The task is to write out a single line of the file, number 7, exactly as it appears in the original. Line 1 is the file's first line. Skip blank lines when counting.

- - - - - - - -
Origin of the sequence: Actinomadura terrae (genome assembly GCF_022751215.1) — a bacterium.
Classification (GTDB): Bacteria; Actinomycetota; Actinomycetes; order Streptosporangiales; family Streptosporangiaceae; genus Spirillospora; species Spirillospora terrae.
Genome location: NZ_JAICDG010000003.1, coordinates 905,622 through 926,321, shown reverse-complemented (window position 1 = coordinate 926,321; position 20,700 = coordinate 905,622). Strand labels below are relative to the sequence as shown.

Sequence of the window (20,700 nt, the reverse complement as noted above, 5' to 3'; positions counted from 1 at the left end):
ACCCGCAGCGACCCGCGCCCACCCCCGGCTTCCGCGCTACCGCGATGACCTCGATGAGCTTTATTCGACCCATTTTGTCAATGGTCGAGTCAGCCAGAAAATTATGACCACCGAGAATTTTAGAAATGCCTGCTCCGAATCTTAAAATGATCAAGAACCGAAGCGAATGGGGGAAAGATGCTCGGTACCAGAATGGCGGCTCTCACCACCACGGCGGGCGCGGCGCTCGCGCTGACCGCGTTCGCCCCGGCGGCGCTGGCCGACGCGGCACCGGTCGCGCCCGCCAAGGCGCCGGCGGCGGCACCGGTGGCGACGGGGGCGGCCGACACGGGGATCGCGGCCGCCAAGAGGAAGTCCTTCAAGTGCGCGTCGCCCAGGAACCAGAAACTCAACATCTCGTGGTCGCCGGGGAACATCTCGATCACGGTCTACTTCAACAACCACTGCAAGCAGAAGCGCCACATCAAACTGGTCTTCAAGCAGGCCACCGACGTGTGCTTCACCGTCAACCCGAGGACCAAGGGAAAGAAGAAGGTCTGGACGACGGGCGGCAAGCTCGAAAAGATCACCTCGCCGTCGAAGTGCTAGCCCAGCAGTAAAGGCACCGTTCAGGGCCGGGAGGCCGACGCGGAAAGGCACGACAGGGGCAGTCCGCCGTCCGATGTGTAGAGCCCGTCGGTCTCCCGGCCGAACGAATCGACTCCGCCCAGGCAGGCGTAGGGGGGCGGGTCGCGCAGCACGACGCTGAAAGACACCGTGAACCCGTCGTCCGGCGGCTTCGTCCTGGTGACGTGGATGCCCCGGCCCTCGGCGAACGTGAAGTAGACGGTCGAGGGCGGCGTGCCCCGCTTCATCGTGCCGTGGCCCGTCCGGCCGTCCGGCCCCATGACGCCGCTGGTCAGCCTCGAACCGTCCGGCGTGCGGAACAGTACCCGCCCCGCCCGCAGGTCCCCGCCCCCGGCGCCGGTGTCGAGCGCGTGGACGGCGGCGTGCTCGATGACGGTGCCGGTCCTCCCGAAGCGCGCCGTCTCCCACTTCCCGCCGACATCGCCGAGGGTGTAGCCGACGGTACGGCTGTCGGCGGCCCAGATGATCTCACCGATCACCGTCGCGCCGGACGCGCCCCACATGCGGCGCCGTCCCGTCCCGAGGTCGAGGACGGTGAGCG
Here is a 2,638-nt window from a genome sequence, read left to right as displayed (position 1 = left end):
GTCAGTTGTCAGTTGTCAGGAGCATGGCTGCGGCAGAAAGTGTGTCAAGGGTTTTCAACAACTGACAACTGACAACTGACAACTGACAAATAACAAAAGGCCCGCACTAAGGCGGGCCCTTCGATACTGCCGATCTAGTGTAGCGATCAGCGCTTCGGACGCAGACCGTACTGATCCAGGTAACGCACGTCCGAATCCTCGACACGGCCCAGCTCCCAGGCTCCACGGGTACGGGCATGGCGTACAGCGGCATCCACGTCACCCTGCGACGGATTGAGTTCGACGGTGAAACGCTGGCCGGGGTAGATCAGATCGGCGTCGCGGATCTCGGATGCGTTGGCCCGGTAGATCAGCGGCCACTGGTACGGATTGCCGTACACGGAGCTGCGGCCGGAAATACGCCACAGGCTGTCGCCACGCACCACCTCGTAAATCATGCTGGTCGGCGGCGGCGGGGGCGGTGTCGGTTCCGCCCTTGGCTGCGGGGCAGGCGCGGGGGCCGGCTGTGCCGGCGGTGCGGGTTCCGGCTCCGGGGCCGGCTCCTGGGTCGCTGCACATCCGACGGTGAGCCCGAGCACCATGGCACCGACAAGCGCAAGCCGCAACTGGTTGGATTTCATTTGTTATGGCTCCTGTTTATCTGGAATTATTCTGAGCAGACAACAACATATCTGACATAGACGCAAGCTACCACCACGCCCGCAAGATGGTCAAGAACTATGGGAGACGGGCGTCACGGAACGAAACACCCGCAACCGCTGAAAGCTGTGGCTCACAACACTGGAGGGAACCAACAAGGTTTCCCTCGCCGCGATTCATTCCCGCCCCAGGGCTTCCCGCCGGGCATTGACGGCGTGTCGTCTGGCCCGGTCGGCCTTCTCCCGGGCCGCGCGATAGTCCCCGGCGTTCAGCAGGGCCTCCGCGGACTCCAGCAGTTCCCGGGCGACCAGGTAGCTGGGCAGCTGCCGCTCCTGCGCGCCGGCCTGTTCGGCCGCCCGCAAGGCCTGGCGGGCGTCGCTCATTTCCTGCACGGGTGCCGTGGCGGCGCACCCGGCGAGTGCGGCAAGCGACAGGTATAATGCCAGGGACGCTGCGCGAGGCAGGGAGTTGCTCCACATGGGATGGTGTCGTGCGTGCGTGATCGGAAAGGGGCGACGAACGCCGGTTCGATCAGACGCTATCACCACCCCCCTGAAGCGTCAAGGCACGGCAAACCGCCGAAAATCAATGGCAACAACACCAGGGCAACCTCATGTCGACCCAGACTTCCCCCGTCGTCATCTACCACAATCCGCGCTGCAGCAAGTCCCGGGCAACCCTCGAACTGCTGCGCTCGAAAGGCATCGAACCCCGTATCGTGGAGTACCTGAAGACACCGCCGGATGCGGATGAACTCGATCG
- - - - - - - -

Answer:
GTCAGTTGTCAGTTGTCAGGAGCATGGCTGCGGCAGAAAGTGTGTCAAGGGTTTTCAACAACTGACAACTGACAACTGACAACTGACAAATAACAAAAGGCCCGCACTAAGGCGGGCCCTTCGATACTGCCGATCTAGTGTAGCGATCAGCGCTTCGGACGCAGACCGTACTGATCCAGGTAACGCACGTCCGAATCCTCGACACGGCCCAGCTCCCAGGCTCCACGGGTACGGGCATGGCGTACAGCGGCATCCACGTCACCCTGCGACGGATTGAGTTCGACGGTGAAACGCTGGCCGGGGTAGATCAGATCGGCGTCGCGGATCTCGGATGCGTTGGCCCGGTAGATCAGCGGCCACTGGTACGGATTGCCGTACACGGAGCTGCGGCCGGAAATACGCCACAGGCTGTCGCCACGCACCACCTCGTAAATCATGCTGGTCGGCGGCGGCGGGGGCGGTGTCGGTTCCGCCCTTGGCTGCGGGGCAGGCGCGGGGGCCGGCTGTGCCGGCGGTGCGGGTTCCGGCTCCGGGGCCGGCTCCTGGGTCGCTGCACATCCGACGGTGAGCCCGAGCACCATGGCACCGACAAGCGCAAGCCGCAACTGGTTGGATTTCATTTGTTATGGCTCCTGTTTATCTGGAATTATTCTGAGCAGACAACAACATATCTGACATAGACGCAAGCTACCACCACGCCCGCAAGATGGTCAAGAACTATGGGAGACGGGCGTCACGGAACGAAACACCCGCAACCGCTGAAAGCTGTGGCTCACAACACTGGAGGGAACCAACAAGGTTTCCCTCGCCGCGATTCATTCCCGCCCCAGGGCTTCCCGCCGGGCATTGACGGCGTGTCGTCTGGCCCGGTCGGCCTTCTCCCGGGCCGCGCGATAGTCCCCGGCGTTCAGCAGGGCCTCCGCGGACTCCAGCAGTTCCCGGGCGACCAGGTAGCTGGGCAGCTGCCGCTCCTGCGCGCCGGCCTGTTCGGCCGCCCGCAAGGCCTGGCGGGCGTCGCTCATTTCCTGCACGGGTGCCGTGGCGGCGCACCCGGCGAGTGCGGCAAGCGACAGGTATAATGCCAGGGACGCTGCGCGAGGCAGGGAGTTGCTCCACATGGGATGGTGTCGTGCGTGCGTGATCGGAAAGGGGCGACGAACGCCGGTTCGATCAGACGCTATCACCACCCCCCTGAAGCGTCAAGGCACGGCAAACCGCCGAAAATCAATGGCAACAACACCAGGGCAACCTCATGTCGACCCAGACTTCCCCCGTCGTCATCTACCACAATCCGCGCTGCAGCAAGTCCCGGGCAACCCTCGAACTGCTGCGCTCGAAAGGCATCGAACCCCGTATCGTGGAGTACCTGAAGACACCGCCGGATGCGGATGAACTCGATCG